More Information on the MURS Radio system

Here is another post by C.E, Harris on the MURS radio.

The FCC created the Multi-Use-Radio Service or MURS by refarming the five Business Pool VHF frequencies formerly known as the VHF “color dot” frequencies from Part 90 to Part 95 of the FCC Regulations to become a new Citizens Band Radio Service for private, two-way, short-distance voice or data communications service for personal or business activities of the general public.

No license is needed. You may operate a MURS transmitter if not a representative of a foreign government; and you use the transmitter in accordance with the rules. No illegal activity, no profanity, be an adult and play nice. The five channels authorized are available on a shared basis only and may not assigned for exclusive use of any entity. Users must cooperate in the selection and use of channels in order to reduce interference and avoid interference to other transmissions. Around cities you will hear fast food drive-in windows, warehouse operations, landscapers and trash collection, building maintenance and construction site crews. MURS operation is authorized anywhere a CB station is authorized, except aboard aircraft in flight.

MURS users shall take reasonable precautions to avoid causing harmful interference. This includes monitoring the transmitting frequency for communications in progress and such other measures as may be necessary to minimize the potential for causing interference. This all comes under the general heading of that the FCC calls “good operating practice,” which is basic common sense and courtesy. MURS stations are prohibited from operating as a repeater, signal booster, store-and-forward packet node, in continuous carrier (morse code) mode or as an interconnection with the public switched telephone network.

The big advantage of MURS over FRS is that you are allowed to use a more efficient, elevated antenna with “gain” to increase your useful “radio horizon” and range. At VHF frequencies antenna height is more important than transmitter power. The higher the antenna the better the reception. For two hand-held units on flat terrain, standing in the open without foliage, buildings or terrain obstructions, with both transceivers held at face level, theoretical line of sight is 5 miles. This is the best range you can hope for on without improved antennas.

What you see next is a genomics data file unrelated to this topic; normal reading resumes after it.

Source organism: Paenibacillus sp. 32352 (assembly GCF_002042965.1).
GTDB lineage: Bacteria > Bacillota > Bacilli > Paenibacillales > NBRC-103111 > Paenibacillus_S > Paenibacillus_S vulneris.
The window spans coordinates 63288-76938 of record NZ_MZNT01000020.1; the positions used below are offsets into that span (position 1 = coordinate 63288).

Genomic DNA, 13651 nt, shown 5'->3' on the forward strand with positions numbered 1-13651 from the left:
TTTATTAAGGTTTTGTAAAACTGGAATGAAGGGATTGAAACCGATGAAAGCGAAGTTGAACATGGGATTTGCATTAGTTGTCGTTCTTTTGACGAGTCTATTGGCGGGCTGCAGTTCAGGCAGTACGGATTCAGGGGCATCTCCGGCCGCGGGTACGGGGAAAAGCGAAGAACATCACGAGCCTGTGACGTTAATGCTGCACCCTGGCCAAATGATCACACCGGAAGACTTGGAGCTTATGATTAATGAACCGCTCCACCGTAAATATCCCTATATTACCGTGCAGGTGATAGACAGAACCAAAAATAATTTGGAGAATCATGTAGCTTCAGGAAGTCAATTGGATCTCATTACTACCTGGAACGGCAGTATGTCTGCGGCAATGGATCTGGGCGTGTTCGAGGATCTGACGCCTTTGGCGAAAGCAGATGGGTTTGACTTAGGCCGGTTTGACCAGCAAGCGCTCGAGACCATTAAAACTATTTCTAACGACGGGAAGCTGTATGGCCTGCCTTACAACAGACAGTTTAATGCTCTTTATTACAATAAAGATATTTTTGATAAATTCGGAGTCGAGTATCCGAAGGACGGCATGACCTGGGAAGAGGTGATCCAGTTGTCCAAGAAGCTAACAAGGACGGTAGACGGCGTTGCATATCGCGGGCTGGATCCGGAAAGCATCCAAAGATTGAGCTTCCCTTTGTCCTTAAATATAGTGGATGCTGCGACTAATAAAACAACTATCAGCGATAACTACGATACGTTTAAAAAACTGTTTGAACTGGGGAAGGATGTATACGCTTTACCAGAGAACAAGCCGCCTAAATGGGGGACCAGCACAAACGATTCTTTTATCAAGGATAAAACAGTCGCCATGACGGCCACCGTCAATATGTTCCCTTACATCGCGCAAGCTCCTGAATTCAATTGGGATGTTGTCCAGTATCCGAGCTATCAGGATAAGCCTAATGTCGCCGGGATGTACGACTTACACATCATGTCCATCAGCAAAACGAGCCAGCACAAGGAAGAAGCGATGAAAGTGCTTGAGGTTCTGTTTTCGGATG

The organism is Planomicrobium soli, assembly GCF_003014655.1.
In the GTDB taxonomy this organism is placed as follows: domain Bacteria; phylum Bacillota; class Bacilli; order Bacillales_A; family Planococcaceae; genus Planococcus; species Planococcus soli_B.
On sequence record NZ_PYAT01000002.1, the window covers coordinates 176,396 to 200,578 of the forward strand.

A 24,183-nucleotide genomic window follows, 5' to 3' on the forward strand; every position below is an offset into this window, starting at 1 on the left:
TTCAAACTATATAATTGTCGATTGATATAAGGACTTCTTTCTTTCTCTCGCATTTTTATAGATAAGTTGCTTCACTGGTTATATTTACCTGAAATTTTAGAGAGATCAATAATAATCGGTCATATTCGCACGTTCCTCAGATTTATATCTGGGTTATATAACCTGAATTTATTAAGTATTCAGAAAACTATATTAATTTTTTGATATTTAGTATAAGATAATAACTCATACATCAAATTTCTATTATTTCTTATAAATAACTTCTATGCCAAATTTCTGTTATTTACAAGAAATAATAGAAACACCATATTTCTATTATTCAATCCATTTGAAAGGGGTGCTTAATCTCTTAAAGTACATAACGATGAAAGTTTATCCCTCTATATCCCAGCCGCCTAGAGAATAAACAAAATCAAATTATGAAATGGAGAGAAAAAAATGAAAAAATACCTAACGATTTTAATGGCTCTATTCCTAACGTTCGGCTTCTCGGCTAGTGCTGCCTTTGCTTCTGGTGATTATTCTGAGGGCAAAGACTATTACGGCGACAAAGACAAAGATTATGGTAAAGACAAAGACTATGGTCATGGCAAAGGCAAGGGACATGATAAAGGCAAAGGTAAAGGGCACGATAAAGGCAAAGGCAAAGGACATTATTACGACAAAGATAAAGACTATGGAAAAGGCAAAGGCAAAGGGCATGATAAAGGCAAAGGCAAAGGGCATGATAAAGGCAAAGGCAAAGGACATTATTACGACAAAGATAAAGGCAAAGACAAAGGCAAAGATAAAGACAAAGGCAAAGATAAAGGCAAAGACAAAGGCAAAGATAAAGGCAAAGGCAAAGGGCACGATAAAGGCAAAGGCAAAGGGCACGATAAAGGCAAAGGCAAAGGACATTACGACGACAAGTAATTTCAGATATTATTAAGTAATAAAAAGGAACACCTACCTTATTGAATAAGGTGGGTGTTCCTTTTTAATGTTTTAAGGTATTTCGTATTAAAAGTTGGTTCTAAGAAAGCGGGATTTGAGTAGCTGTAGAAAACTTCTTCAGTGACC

If the transmitting station remains standing with the transceiver held at face level, but the receiving antenna is elevated 25 feet above ground, theoretical line of sight range approximately doubles to 11 miles. If the receiving station were standing on top of a 250 foot hill the line of sight range would be about 20 miles. The highest point of any MURS antenna is not allowed to be more than 60 feet above the ground or 20 feet above the highest point of the structure on which it is mounted. Using a 6dB gain vertical antenna, at maximum legal height, fed with low loss coax such as LMR400 on your home base, and having a 3dB gain 5/8 wave mobile antenna whip mounted up high on the roof of your vehicle, with a good ground plane, you can work mobile-to-base simplex from 10-20 miles, depending upon terrain.

The frequencies available in the Multi-Use Radio Service are:

Frequencies Authorized Bandwidth
151.820 MHz 11.25 KHz
151.880 MHz 11.25 KHz
151.940 MHz 11.25 KHz
154.570 MHz 20.0 KHz
154.600 MHz 20.0 KHz

MURS transmitters must be certificated in accordance with Part 95, Subpart J of the Commission’s rules. Business band land-mobile radio service radio units certificated prior to November 12, 2002 do not be re-certificated. You can buy used, surplus VHF “high-band” business radios and have a commercial 2-way radio shop program them for you into the MURS frequencies and legally use them without a license.

No MURS unit, under any condition of modulation, may exceed 2 Watts transmitter power output. This is not the handicap it may seem, because unlike FRS, there are no antenna restrictions. While it is illegal to use a VHF marine band radio on land, (read : http://www.mcminnarc.com/marine.html) antennas designed for the VHF Marine band are resonant at frequencies close to those used for MURS and usually work OK without retuning.

http://www.itstactical.com/digicom/comms/the-best-kept-secret-in-radio-communication/

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3 Responses to More Information on the MURS Radio system

  1. Matt in Oklahoma says:

    Interesting

  2. Kevin says:

    Check out MURS Radio, a prepper friendly vendor. In addition to just radios he offers motion sensors that send alerts on MURS frequencies. Very handy during SHTF.

    http://www.murs-radio.com

    K

  3. Rich says:

    I have 2 old 40 channel CB radios. Will they still work or is the frequencies given to different devices? Or easily modified for something different?

    Also I have an old 5 watt mobile telephone. Can this be used differently or modified, like as a RF power amplifier?

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